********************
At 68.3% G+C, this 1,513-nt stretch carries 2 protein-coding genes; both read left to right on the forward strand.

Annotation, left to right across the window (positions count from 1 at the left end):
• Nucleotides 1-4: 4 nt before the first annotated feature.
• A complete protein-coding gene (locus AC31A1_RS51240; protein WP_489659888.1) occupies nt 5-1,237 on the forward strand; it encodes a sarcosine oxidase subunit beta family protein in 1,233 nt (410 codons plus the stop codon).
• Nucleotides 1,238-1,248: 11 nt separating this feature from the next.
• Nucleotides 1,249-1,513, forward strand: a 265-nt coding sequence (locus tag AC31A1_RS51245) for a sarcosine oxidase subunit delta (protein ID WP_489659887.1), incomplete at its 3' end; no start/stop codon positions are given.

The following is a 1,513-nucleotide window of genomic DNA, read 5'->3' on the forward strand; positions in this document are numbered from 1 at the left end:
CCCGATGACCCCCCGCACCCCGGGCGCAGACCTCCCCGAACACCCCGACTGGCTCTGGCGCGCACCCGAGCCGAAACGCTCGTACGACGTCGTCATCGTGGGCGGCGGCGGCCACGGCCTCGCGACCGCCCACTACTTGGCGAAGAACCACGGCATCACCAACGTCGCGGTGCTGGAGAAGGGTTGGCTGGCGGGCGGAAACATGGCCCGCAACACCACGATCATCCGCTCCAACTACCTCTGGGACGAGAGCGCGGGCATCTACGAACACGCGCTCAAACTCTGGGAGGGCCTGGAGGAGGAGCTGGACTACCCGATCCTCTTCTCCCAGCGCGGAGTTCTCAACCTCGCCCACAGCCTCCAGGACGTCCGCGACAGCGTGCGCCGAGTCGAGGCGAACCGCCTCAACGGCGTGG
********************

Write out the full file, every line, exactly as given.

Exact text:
At 68.3% G+C, this 1,513-nt stretch carries 2 protein-coding genes; both read left to right on the forward strand.

Annotation, left to right across the window (positions count from 1 at the left end):
• Nucleotides 1-4: 4 nt before the first annotated feature.
• A complete protein-coding gene (locus AC31A1_RS51240; protein WP_489659888.1) occupies nt 5-1,237 on the forward strand; it encodes a sarcosine oxidase subunit beta family protein in 1,233 nt (410 codons plus the stop codon).
• Nucleotides 1,238-1,248: 11 nt separating this feature from the next.
• Nucleotides 1,249-1,513, forward strand: a 265-nt coding sequence (locus tag AC31A1_RS51245) for a sarcosine oxidase subunit delta (protein ID WP_489659887.1), incomplete at its 3' end; no start/stop codon positions are given.

The following is a 1,513-nucleotide window of genomic DNA, read 5'->3' on the forward strand; positions in this document are numbered from 1 at the left end:
CCCGATGACCCCCCGCACCCCGGGCGCAGACCTCCCCGAACACCCCGACTGGCTCTGGCGCGCACCCGAGCCGAAACGCTCGTACGACGTCGTCATCGTGGGCGGCGGCGGCCACGGCCTCGCGACCGCCCACTACTTGGCGAAGAACCACGGCATCACCAACGTCGCGGTGCTGGAGAAGGGTTGGCTGGCGGGCGGAAACATGGCCCGCAACACCACGATCATCCGCTCCAACTACCTCTGGGACGAGAGCGCGGGCATCTACGAACACGCGCTCAAACTCTGGGAGGGCCTGGAGGAGGAGCTGGACTACCCGATCCTCTTCTCCCAGCGCGGAGTTCTCAACCTCGCCCACAGCCTCCAGGACGTCCGCGACAGCGTGCGCCGAGTCGAGGCGAACCGCCTCAACGGCGTGG